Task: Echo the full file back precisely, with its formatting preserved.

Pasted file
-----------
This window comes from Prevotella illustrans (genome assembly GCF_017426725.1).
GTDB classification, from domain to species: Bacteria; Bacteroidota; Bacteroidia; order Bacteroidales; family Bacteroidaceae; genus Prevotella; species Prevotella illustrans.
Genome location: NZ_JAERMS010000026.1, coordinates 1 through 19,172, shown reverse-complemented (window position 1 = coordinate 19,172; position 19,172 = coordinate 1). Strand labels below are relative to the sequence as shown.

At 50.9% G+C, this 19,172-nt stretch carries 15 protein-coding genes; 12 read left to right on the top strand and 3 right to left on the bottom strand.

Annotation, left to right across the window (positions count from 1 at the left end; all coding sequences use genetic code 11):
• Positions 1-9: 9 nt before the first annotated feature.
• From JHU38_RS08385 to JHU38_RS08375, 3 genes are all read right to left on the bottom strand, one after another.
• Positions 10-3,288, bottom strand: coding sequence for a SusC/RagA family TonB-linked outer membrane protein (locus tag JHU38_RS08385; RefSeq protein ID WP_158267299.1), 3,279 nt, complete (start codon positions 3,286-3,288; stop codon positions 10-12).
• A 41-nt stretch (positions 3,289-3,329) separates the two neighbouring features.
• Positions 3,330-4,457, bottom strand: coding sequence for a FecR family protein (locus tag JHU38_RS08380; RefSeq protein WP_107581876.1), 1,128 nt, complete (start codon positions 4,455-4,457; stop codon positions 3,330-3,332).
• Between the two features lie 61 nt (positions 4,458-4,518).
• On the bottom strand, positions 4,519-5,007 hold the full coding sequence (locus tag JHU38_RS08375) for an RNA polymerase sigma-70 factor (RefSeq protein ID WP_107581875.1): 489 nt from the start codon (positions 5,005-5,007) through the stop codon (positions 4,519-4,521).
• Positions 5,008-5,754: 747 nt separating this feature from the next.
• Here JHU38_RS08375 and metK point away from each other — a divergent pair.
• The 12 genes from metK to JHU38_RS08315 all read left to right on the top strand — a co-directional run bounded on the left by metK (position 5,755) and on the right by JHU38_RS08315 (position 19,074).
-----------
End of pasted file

This window comes from Prevotella illustrans (genome assembly GCF_017426725.1).
GTDB classification, from domain to species: Bacteria; Bacteroidota; Bacteroidia; order Bacteroidales; family Bacteroidaceae; genus Prevotella; species Prevotella illustrans.
Genome location: NZ_JAERMS010000026.1, coordinates 1 through 19,172, shown reverse-complemented (window position 1 = coordinate 19,172; position 19,172 = coordinate 1). Strand labels below are relative to the sequence as shown.

At 50.9% G+C, this 19,172-nt stretch carries 15 protein-coding genes; 12 read left to right on the top strand and 3 right to left on the bottom strand.

Annotation, left to right across the window (positions count from 1 at the left end; all coding sequences use genetic code 11):
• Positions 1-9: 9 nt before the first annotated feature.
• From JHU38_RS08385 to JHU38_RS08375, 3 genes are all read right to left on the bottom strand, one after another.
• Positions 10-3,288, bottom strand: coding sequence for a SusC/RagA family TonB-linked outer membrane protein (locus tag JHU38_RS08385; RefSeq protein ID WP_158267299.1), 3,279 nt, complete (start codon positions 3,286-3,288; stop codon positions 10-12).
• A 41-nt stretch (positions 3,289-3,329) separates the two neighbouring features.
• Positions 3,330-4,457, bottom strand: coding sequence for a FecR family protein (locus tag JHU38_RS08380; RefSeq protein WP_107581876.1), 1,128 nt, complete (start codon positions 4,455-4,457; stop codon positions 3,330-3,332).
• Between the two features lie 61 nt (positions 4,458-4,518).
• On the bottom strand, positions 4,519-5,007 hold the full coding sequence (locus tag JHU38_RS08375) for an RNA polymerase sigma-70 factor (RefSeq protein ID WP_107581875.1): 489 nt from the start codon (positions 5,005-5,007) through the stop codon (positions 4,519-4,521).
• Positions 5,008-5,754: 747 nt separating this feature from the next.
• Here JHU38_RS08375 and metK point away from each other — a divergent pair.
• The 12 genes from metK to JHU38_RS08315 all read left to right on the top strand — a co-directional run bounded on the left by metK (position 5,755) and on the right by JHU38_RS08315 (position 19,074).